Alterations in histopathological features and brain acetylcholinesterase activity in stinging catfish Heteropneustes fossilis exposed to polluted river water


1 Department of Fisheries Biology and Genetics, Bangladesh Agricultural University, Mymensingh 2202, Bangladesh

2 Richardson Center for Functional Foods and Nutraceutical, Department of Human Nutritional Sciences, Manitoba University Winnipeg, Winnipeg, MB R3T 2N2, Canada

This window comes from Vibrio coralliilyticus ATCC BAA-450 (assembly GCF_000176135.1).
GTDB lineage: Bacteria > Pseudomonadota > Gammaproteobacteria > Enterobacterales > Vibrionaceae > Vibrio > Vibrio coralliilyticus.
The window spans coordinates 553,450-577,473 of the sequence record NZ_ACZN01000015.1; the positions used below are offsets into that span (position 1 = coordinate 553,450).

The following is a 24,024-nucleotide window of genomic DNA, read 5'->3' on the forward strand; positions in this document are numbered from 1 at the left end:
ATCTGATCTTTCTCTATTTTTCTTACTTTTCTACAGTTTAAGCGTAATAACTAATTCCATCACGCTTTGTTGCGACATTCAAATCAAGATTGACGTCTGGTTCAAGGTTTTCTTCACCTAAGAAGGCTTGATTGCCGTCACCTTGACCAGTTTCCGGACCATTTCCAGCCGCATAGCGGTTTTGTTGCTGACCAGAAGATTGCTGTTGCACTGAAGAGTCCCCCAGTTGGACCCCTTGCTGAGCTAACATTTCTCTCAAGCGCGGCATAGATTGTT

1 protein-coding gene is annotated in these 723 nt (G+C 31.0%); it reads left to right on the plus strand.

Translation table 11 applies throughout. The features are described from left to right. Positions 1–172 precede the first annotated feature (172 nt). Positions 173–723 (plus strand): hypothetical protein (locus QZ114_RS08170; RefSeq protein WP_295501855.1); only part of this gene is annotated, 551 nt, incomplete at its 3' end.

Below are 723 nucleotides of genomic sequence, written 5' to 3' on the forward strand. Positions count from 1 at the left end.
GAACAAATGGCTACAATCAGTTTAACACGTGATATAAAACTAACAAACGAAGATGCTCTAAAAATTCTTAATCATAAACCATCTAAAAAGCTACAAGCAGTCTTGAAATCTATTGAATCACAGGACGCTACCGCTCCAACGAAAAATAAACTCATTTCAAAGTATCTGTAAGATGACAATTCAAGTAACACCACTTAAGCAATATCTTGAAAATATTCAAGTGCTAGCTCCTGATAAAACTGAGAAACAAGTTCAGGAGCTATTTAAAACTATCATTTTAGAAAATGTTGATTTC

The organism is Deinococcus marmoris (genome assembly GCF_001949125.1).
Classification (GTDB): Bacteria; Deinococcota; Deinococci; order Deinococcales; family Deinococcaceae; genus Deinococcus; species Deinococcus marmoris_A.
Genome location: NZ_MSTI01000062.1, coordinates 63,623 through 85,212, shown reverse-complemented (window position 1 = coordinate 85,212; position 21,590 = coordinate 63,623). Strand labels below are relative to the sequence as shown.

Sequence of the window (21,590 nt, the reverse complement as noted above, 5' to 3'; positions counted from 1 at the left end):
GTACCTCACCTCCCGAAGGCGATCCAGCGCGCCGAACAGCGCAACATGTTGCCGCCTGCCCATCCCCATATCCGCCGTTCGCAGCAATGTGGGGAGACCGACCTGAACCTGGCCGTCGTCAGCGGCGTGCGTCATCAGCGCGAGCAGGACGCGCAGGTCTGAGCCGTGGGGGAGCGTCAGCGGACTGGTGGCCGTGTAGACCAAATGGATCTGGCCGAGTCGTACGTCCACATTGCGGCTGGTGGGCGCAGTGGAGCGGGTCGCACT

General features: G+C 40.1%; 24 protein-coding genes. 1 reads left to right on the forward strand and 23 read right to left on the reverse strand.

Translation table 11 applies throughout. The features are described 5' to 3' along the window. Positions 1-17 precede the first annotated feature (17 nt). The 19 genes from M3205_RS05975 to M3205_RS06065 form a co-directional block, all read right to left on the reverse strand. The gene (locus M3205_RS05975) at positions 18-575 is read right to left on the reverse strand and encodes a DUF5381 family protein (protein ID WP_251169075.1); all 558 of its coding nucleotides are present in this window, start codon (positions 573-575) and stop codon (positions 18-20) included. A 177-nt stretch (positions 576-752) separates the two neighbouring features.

Responses of stinging catfish (Heteropneustes fossilis) to pollution were studied in three freshwater rivers, namely Buriganga, Turag, and Shitalakkhya (Dhaka, Bangladesh), which are potentially affected by anthropogenic pollution originating from industrial and sewage dumping. Partial parameters about water quality (temperature, dissolved oxygen, and pH) and seasonal plankton fluctuation were recorded at wet and dry seasons. Histopathology and acetylcholinesterase (AChE) activity were used as biomarkers to assess water toxic effects in 7-and 10-day exposures of H. fossilis to three rivers waters, respectively. The lowest level of dissolved oxygen was recorded as 0.7 ± 0.1 mg/l, and the lowest count of plankton genera was 21 at lean period. Furthermore, the 7-day exposure of fish to polluted water abruptly altered the normal structure of various organs. Major structural damages were partial and total epidermal loss, dermis and muscle separation, melanin pigment and vacuole in skin muscle; missing of lamellae, clubbing, fungal granuloma, hyperplasia and hemorrhage in gills; hyperplasia, hemorrhage, pyknosis, vacuole, necrosis, nuclear alteration, fatty degeneration, lipid droplets in liver; degenerating glomerular and tubule, hemorrhage, pyknosis and vacuole in kidneys; and scattered spermatozoa and prominent interstitial space in the testis. After subsequent exposure to polluted water, a significant (P < 0.05) inhibition of AChE activity in the fish brain was observed with the following order of potency: 102.00 ± 5.00 nmol/min/mg protein (Turag) ≥ 104.00 ± 5.00 nmol/min/mg protein (Buriganga) > 130.67 ± 3.51 nmol/min/mg protein (Shitalakkhya). This study confirmed the utility of biomarkers in biomonitoring studies and reflected the potential hazards of pollution to aquatic biota.